Urban Bioethics Track
Temple is located in one of the most socioeconomically disadvantaged zip codes in the city. The patients we care for face a number of challenges, including health literacy, access to housing, poverty, and access to comprehensive health care. The Urban Bioethics track was developed for residents who are looking to build a strong foundation and a deeper understanding of social determinants of health, health disparities, cultural humility, community engagement, and the role of ethics in health, laws, and policy. It consists of coursework taken through the Center for Bioethics, Urban Health, and Policy (CBUHP) plus clinical rotations pertinent to practicing medicine in an urban setting.
This track offers a rare opportunity to earn a Master’s Degree in Urban Bioethics during the course of residency. To our knowledge, Temple is the only program in the country to offer this type of degree within an Internal Medicine Residency Program.
“I completed my undergraduate degree and medical training in Washington, DC, where I first worked with underserved communities and began learning about the social determinants of health. I chose to do my residency at Temple because I wanted to continue to work in an underserved urban community. In my first few months of residency, I have experienced many barriers that prevent our patients from achieving better health– poor health literacy, lack of insurance, food deserts, lack of transportation, poor social support, mental illness, addiction, to name a few. These barriers often extend beyond the care that we can provide as physicians and require a multidisciplinary approach to overcome. I was interested in pursuing the Urban Bioethics track to further understand the barriers our patients face in obtaining healthcare and learning strategies to work around those barriers. As an internal medicine resident, I am on the front line of patient care, both as a primary care physician in our outpatient continuity clinic and as the primary physician for hospitalized patients. This means I am often the first to address barriers to healthcare. Having in-depth experience in urban bioethics will help me deliver better patient care and improve the health of my patients both during residency and in my future career.”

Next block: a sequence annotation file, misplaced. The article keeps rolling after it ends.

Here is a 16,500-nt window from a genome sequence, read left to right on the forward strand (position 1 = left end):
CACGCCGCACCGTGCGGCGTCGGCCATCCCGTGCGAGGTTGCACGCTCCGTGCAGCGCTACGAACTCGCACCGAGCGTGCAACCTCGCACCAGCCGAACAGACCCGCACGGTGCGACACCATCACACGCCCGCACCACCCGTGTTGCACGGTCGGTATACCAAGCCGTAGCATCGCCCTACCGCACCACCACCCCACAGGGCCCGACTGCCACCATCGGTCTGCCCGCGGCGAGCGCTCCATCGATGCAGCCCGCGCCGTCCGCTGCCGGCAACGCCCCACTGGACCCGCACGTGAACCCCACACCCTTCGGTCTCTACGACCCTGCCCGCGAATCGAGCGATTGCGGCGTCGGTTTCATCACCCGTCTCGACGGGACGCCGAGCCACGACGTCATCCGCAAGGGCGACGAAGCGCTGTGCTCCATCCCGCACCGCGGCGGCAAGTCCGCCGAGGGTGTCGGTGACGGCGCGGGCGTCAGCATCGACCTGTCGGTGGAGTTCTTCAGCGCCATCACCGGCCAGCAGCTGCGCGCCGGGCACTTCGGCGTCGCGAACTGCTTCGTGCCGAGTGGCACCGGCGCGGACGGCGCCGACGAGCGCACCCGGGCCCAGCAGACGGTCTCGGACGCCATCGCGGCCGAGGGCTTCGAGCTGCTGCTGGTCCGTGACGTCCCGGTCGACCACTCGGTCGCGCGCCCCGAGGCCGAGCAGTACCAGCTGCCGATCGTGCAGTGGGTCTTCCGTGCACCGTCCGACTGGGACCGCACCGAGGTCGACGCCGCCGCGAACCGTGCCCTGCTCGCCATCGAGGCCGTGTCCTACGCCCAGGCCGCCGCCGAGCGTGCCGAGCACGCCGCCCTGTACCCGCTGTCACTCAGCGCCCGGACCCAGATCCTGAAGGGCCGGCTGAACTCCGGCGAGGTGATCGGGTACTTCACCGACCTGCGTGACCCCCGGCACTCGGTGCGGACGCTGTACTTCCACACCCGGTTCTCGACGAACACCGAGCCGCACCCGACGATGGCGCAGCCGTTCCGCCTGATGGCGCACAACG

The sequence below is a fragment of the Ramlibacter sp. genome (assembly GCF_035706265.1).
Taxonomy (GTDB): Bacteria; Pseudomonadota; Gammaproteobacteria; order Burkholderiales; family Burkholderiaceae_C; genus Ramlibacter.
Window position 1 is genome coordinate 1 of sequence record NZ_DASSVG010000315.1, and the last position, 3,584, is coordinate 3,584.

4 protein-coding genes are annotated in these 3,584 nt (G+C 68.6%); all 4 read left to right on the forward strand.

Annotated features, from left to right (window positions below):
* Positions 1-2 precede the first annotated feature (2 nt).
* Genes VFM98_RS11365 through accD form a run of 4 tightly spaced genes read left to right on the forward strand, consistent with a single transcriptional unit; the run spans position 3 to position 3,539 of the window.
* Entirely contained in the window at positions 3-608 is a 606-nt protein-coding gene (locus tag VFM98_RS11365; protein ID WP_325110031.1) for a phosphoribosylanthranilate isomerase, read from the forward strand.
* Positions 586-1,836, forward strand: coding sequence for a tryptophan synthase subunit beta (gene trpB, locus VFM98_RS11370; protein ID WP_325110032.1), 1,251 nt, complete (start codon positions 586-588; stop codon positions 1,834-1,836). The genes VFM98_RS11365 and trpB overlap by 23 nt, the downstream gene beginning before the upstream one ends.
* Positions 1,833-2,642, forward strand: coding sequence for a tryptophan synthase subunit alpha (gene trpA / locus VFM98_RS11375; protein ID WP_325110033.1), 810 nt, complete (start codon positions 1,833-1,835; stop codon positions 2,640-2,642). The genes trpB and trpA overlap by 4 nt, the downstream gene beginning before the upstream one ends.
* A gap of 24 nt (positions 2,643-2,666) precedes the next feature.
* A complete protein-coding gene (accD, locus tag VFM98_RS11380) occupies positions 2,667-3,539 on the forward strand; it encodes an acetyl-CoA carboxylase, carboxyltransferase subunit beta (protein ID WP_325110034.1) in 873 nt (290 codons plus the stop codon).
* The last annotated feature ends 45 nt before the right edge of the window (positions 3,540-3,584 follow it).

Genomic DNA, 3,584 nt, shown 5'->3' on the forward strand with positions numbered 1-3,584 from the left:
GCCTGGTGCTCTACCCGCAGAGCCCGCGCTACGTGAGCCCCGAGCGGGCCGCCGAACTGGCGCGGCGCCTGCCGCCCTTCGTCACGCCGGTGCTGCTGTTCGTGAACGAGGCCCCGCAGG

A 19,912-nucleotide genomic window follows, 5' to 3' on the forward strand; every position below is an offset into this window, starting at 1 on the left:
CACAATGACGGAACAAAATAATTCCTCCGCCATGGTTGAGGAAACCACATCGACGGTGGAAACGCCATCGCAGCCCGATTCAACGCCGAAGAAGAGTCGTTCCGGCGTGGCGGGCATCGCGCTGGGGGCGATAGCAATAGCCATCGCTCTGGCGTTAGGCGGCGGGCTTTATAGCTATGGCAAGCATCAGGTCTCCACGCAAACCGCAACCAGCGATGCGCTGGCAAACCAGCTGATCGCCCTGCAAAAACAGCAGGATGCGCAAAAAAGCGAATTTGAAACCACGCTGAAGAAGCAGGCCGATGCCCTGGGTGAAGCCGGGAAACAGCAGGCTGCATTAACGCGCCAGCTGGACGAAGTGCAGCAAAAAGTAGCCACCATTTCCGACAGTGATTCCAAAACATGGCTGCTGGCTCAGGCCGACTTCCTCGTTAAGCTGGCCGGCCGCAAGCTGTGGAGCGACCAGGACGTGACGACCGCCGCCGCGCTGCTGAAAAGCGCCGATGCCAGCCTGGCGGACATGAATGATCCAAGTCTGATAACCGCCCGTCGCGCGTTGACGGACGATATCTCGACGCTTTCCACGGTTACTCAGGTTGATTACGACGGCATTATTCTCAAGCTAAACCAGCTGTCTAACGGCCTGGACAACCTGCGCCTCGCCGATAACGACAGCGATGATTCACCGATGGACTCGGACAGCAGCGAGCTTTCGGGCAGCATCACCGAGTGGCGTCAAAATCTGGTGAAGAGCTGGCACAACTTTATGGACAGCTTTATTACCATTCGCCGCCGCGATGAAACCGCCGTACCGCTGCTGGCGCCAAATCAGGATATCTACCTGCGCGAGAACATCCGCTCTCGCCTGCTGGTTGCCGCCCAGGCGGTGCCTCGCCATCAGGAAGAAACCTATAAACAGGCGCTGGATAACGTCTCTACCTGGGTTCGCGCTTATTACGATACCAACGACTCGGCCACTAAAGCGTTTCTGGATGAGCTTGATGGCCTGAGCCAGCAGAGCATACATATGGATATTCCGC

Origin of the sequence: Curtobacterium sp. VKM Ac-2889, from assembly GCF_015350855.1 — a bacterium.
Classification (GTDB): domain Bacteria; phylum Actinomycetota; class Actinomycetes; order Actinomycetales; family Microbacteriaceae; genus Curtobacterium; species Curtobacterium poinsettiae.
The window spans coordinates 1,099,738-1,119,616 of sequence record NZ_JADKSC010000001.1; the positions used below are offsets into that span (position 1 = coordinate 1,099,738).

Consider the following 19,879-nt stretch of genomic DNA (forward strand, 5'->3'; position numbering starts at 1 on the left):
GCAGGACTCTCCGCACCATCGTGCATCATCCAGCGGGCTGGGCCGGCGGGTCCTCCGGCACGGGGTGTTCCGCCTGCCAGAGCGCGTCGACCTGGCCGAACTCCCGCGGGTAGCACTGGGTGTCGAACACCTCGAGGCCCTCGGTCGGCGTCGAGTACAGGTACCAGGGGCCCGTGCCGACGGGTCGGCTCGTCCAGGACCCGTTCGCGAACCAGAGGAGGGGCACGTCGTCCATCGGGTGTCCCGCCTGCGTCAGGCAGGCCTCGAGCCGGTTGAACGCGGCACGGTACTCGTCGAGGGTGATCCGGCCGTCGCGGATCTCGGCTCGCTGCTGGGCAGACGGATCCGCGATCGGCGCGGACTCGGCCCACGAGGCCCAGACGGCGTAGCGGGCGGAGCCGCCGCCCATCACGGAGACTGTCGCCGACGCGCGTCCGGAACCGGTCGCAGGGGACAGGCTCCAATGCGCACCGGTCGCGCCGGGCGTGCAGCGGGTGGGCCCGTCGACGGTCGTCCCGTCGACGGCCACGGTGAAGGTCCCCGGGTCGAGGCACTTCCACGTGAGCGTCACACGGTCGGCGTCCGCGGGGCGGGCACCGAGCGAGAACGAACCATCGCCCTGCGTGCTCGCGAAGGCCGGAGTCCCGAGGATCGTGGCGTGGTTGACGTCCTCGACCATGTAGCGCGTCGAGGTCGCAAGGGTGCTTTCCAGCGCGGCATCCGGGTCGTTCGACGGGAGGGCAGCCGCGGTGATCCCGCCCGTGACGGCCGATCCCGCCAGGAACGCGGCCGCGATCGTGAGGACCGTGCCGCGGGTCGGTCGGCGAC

The Master’s in Urban Bioethics was designed with the medical professional in mind; it is very complimentary to clinical rotations and offers a large degree of flexibility, which is essential for busy residents with changing schedules. Medical school courses are counted as credit toward the Master’s degree, allowing for completion of the remaining courses within two years. Coursework begins in the second year of residency and consists of seminars which are held in the late afternoons. They are class-captured and available for viewing at a later time, which means that residents can still participate in coursework even when schedules conflict with the lecture. Some courses are entirely online. There are also independent study projects and a required Master’s Thesis, which is guided and mentored by both course directors and track directors. Please see the Master's Program website for more information: https://medicine.temple.edu/
We have worked with CBUHP to design a course load each semester that is sustainable on top of the rigors of residency. Additionally, and excitingly, Temple’s house staff benefits completely subsidize the tuition expenses for this Master’s Program- in other words; these courses are FREE during your residency!
In addition to the Master’s Degree, residents choose from a variety of electives that are pertinent to practicing in an urban environment, with options to pursue experiences in HIV care, Psychiatry, Addiction Medicine, and Health Center Medicine (free clinics).
How and When to Apply
Interested residents apply for this track during the winter of intern year. The application consists of the resident’s CV and a personal statement expressing their reason for interest in the program. Previous work or volunteer experience with underserved populations (prior to Temple residency) will be considered, but it is not required in order to apply. A background in ethics is not required. Because of the additional coursework required, applicants must be in good standing at the time of application.